In the news...

Wheat leaf disease, a potential threat

November 14th, 2017 / Farmers' Weekly, South Africa

Outbreaks of a previously unknown wheat leaf disease have been reported in South Africa, which could have a serious impact on food security and sustainable wheat production in the country.
The disease involved severe discolouration of wheat leaves and, according to Dr Tarekegn Terefe, senior researcher at ARC-Small Grain in Bethlehem, …

App ‘trained’ to spot crop disease, alert farmers

November 14th, 2017 / SciDev.net

A team of scientists has received US$100,000 grant to refine a mobile application (app) that uses artificial intelligence to diagnose crop diseases, and aims to help millions of African smallholders.
The CGIAR Research Program on Roots, Tubers and Bananas team won the grant during big data conference in Colombia on 21 …

Government vows to tackle armyworm

November 5th, 2017 / The Herald, Zimbabwe

Government has secured knapsack sprayers that will be distributed to smallholder farmers in an attempt to fight the risk which might be caused by the fall armyworm this season. This development comes after chiefs told President Mugabe when he attended their annual meeting in Bulawayo last week that their subjects …

Gene silencing could control disease, contamination in wheat and other crops

November 5th, 2017 / Genetic Literacy Project, US

Fusarium graminearum is a major fungal pathogen of cereals worldwide, causing seedling, stem base and floral diseases, including Fusarium Head Blight (FHB). In addition to yield and quality losses, FHB contaminates cereal grain with mycotoxins, including deoxynivalenol (DON), which are harmful to human, animal and ecosystem health. Currently, FHB control …

Scientists engineer cowpea to produce Bt protein against raruca pod borer

November 2nd, 2017 / ISAAA, US

In a report in Plant Cell Tissue and Organ Culture (PCTOC), scientists have engineered cowpea — one of the most important sources of vegetable protein for rural families in Sub-Saharan Africa — to produce a Bacillus thuringiensis (Bt) protein, which protects against the Maruca pod borer that plagues the crop. …

Scientists develop groundnut resistant to aflatoxin

November 2nd, 2017 / Phys.org

Scientists at the Donald Danforth Plant Science Center, in St. Louis, MO and their collaborators at the International Crops Research Institute for the Semi-Arid Tropics (ICRISAT) in Hyderabad, India, United States Department of Agriculture (USDA) and Louisiana State University have made a significant research breakthrough by suppressing the aflatoxin-producing fungus …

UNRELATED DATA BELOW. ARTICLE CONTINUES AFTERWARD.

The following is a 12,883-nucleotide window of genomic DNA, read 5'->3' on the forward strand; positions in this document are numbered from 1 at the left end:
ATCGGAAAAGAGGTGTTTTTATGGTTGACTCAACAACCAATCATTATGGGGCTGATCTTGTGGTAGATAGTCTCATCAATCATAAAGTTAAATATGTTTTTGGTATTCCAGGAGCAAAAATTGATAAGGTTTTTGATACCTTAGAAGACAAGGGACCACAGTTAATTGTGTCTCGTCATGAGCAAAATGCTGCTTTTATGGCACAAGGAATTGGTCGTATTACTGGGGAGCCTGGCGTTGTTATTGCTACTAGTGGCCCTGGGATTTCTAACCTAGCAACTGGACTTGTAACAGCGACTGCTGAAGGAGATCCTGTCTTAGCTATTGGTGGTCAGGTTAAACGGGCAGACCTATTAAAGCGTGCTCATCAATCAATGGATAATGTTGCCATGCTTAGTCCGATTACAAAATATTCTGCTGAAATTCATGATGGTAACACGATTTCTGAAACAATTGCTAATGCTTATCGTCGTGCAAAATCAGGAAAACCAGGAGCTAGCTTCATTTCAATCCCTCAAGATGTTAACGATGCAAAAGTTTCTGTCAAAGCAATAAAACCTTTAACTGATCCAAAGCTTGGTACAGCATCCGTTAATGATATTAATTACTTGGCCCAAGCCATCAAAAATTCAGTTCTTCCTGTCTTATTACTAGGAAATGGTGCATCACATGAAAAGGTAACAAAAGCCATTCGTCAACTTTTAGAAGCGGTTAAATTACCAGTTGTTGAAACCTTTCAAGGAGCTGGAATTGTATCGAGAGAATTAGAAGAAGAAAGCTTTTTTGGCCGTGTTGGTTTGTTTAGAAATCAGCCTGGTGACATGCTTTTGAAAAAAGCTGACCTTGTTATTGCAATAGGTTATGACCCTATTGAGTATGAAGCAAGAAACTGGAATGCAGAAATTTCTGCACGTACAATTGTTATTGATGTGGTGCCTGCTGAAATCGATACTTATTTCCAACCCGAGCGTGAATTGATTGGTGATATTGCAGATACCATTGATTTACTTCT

Viewpoint: Why GMO crops are planet’s best ecological choice

November 1st, 2017 / Genetic Literacy Project, US

Food insecurity and malnutrition are serious concerns across the globe. Over 796 million people out of a total 7.3 billion population are suffering from chronic undernourishment. And millions lose their lives due to inadequate consumption of basic nutrients. One of the major challenges before the food and agricultural industry is …

Cowpea protected from a devastating pest, free for smallholder farmers

October 27th, 2017 / Science Magazine, US

Across Africa, armies of hungry caterpillars destroy the flowers and pods of cowpeas; casualties can reach 80 percent of this staple food crop if no measures are taken. But the real victims are smallholder African farmers who feed their families on farms smaller than five acres. Next year, they will …

SA scientist’s maize weevil control breakthrough

October 27th, 2017 / Farmers Weekly, South Africa

Maize is the most widely grown grain variety in the world, according to the United Nations Food and Agriculture Organization. It is a vital staple food for primarily lower income groups, especially in Africa, and is grown on both a subsistence and large commercial scale.
Pests therefore pose a serious threat …

Is this $13 billion food security crisis (the armyworm) an opportunity?

October 26th, 2017 / Motley Fool

A few years ago, engineered biology conglomerate Intrexon (NYSE:XON) acquired a pioneering company called Oxitec. While there are plenty of whacky technology platforms in next-generation biotech, the start-up’s technical niche still caught many people off guard: genetically engineered insects incapable of passing their genes on to the next generation.
The sudden …